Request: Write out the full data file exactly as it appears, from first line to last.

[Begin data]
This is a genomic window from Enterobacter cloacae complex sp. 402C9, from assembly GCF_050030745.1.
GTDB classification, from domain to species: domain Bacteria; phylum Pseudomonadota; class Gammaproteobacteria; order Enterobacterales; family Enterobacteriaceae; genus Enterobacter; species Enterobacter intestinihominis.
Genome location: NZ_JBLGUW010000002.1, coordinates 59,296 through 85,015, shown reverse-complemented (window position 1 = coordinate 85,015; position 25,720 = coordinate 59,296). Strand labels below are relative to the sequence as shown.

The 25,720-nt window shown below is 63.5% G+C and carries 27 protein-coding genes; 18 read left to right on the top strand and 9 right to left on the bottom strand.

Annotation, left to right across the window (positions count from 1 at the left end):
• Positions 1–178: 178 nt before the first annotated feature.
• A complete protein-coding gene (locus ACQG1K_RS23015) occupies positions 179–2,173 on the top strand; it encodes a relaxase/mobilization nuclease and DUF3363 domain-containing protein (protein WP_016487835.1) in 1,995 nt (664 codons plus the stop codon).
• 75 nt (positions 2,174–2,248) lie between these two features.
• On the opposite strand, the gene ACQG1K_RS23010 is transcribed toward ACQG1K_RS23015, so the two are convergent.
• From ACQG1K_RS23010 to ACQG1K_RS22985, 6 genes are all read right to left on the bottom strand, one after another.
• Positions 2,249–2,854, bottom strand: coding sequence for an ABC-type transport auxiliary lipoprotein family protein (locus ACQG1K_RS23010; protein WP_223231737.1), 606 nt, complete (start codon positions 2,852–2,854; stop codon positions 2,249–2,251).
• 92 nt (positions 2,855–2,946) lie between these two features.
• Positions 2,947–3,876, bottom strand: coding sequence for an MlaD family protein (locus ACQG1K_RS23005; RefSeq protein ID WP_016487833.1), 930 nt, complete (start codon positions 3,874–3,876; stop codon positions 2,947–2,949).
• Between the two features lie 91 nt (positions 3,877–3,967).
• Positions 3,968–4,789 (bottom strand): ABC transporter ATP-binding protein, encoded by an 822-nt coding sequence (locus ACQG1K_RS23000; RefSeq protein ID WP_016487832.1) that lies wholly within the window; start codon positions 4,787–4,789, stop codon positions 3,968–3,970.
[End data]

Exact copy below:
This is a genomic window from Enterobacter cloacae complex sp. 402C9, from assembly GCF_050030745.1.
GTDB classification, from domain to species: domain Bacteria; phylum Pseudomonadota; class Gammaproteobacteria; order Enterobacterales; family Enterobacteriaceae; genus Enterobacter; species Enterobacter intestinihominis.
Genome location: NZ_JBLGUW010000002.1, coordinates 59,296 through 85,015, shown reverse-complemented (window position 1 = coordinate 85,015; position 25,720 = coordinate 59,296). Strand labels below are relative to the sequence as shown.

The 25,720-nt window shown below is 63.5% G+C and carries 27 protein-coding genes; 18 read left to right on the top strand and 9 right to left on the bottom strand.

Annotation, left to right across the window (positions count from 1 at the left end):
• Positions 1–178: 178 nt before the first annotated feature.
• A complete protein-coding gene (locus ACQG1K_RS23015) occupies positions 179–2,173 on the top strand; it encodes a relaxase/mobilization nuclease and DUF3363 domain-containing protein (protein WP_016487835.1) in 1,995 nt (664 codons plus the stop codon).
• 75 nt (positions 2,174–2,248) lie between these two features.
• On the opposite strand, the gene ACQG1K_RS23010 is transcribed toward ACQG1K_RS23015, so the two are convergent.
• From ACQG1K_RS23010 to ACQG1K_RS22985, 6 genes are all read right to left on the bottom strand, one after another.
• Positions 2,249–2,854, bottom strand: coding sequence for an ABC-type transport auxiliary lipoprotein family protein (locus ACQG1K_RS23010; protein WP_223231737.1), 606 nt, complete (start codon positions 2,852–2,854; stop codon positions 2,249–2,251).
• 92 nt (positions 2,855–2,946) lie between these two features.
• Positions 2,947–3,876, bottom strand: coding sequence for an MlaD family protein (locus ACQG1K_RS23005; RefSeq protein ID WP_016487833.1), 930 nt, complete (start codon positions 3,874–3,876; stop codon positions 2,947–2,949).
• Between the two features lie 91 nt (positions 3,877–3,967).
• Positions 3,968–4,789 (bottom strand): ABC transporter ATP-binding protein, encoded by an 822-nt coding sequence (locus ACQG1K_RS23000; RefSeq protein ID WP_016487832.1) that lies wholly within the window; start codon positions 4,787–4,789, stop codon positions 3,968–3,970.